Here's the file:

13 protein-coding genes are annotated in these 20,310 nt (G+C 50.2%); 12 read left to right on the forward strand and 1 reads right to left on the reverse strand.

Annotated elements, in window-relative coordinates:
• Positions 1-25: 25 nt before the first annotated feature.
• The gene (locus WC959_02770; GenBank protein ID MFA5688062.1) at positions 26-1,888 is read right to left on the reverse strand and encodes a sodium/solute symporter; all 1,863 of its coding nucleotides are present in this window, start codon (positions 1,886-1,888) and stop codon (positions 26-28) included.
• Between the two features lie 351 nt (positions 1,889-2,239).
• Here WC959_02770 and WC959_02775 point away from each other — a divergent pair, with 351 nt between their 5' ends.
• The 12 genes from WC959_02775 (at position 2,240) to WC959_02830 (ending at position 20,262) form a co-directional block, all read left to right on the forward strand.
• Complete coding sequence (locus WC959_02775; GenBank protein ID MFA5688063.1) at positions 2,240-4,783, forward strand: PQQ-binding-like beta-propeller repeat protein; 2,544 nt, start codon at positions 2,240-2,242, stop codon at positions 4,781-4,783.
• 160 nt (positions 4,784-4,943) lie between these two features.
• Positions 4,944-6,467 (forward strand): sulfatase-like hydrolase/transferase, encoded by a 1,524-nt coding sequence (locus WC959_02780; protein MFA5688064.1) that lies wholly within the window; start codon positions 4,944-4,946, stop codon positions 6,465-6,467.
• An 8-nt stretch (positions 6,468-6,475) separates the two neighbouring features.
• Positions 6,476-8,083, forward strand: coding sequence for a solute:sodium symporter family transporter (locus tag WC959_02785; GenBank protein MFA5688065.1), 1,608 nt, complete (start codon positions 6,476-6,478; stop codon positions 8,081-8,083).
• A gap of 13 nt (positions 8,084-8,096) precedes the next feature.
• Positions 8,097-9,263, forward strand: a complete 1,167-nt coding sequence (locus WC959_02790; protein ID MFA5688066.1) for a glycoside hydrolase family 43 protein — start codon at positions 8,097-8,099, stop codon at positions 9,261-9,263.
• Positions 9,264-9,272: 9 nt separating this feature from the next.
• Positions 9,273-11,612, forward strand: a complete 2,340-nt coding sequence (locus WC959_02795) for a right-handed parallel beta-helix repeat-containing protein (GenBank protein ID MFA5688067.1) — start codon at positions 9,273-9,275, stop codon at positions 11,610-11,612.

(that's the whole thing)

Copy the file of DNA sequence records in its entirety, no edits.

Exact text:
13 protein-coding genes are annotated in these 20,310 nt (G+C 50.2%); 12 read left to right on the forward strand and 1 reads right to left on the reverse strand.

Annotated elements, in window-relative coordinates:
• Positions 1-25: 25 nt before the first annotated feature.
• The gene (locus WC959_02770; GenBank protein ID MFA5688062.1) at positions 26-1,888 is read right to left on the reverse strand and encodes a sodium/solute symporter; all 1,863 of its coding nucleotides are present in this window, start codon (positions 1,886-1,888) and stop codon (positions 26-28) included.
• Between the two features lie 351 nt (positions 1,889-2,239).
• Here WC959_02770 and WC959_02775 point away from each other — a divergent pair, with 351 nt between their 5' ends.
• The 12 genes from WC959_02775 (at position 2,240) to WC959_02830 (ending at position 20,262) form a co-directional block, all read left to right on the forward strand.
• Complete coding sequence (locus WC959_02775; GenBank protein ID MFA5688063.1) at positions 2,240-4,783, forward strand: PQQ-binding-like beta-propeller repeat protein; 2,544 nt, start codon at positions 2,240-2,242, stop codon at positions 4,781-4,783.
• 160 nt (positions 4,784-4,943) lie between these two features.
• Positions 4,944-6,467 (forward strand): sulfatase-like hydrolase/transferase, encoded by a 1,524-nt coding sequence (locus WC959_02780; protein MFA5688064.1) that lies wholly within the window; start codon positions 4,944-4,946, stop codon positions 6,465-6,467.
• An 8-nt stretch (positions 6,468-6,475) separates the two neighbouring features.
• Positions 6,476-8,083, forward strand: coding sequence for a solute:sodium symporter family transporter (locus tag WC959_02785; GenBank protein MFA5688065.1), 1,608 nt, complete (start codon positions 6,476-6,478; stop codon positions 8,081-8,083).
• A gap of 13 nt (positions 8,084-8,096) precedes the next feature.
• Positions 8,097-9,263, forward strand: a complete 1,167-nt coding sequence (locus WC959_02790; protein ID MFA5688066.1) for a glycoside hydrolase family 43 protein — start codon at positions 8,097-8,099, stop codon at positions 9,261-9,263.
• Positions 9,264-9,272: 9 nt separating this feature from the next.
• Positions 9,273-11,612, forward strand: a complete 2,340-nt coding sequence (locus WC959_02795) for a right-handed parallel beta-helix repeat-containing protein (GenBank protein ID MFA5688067.1) — start codon at positions 9,273-9,275, stop codon at positions 11,610-11,612.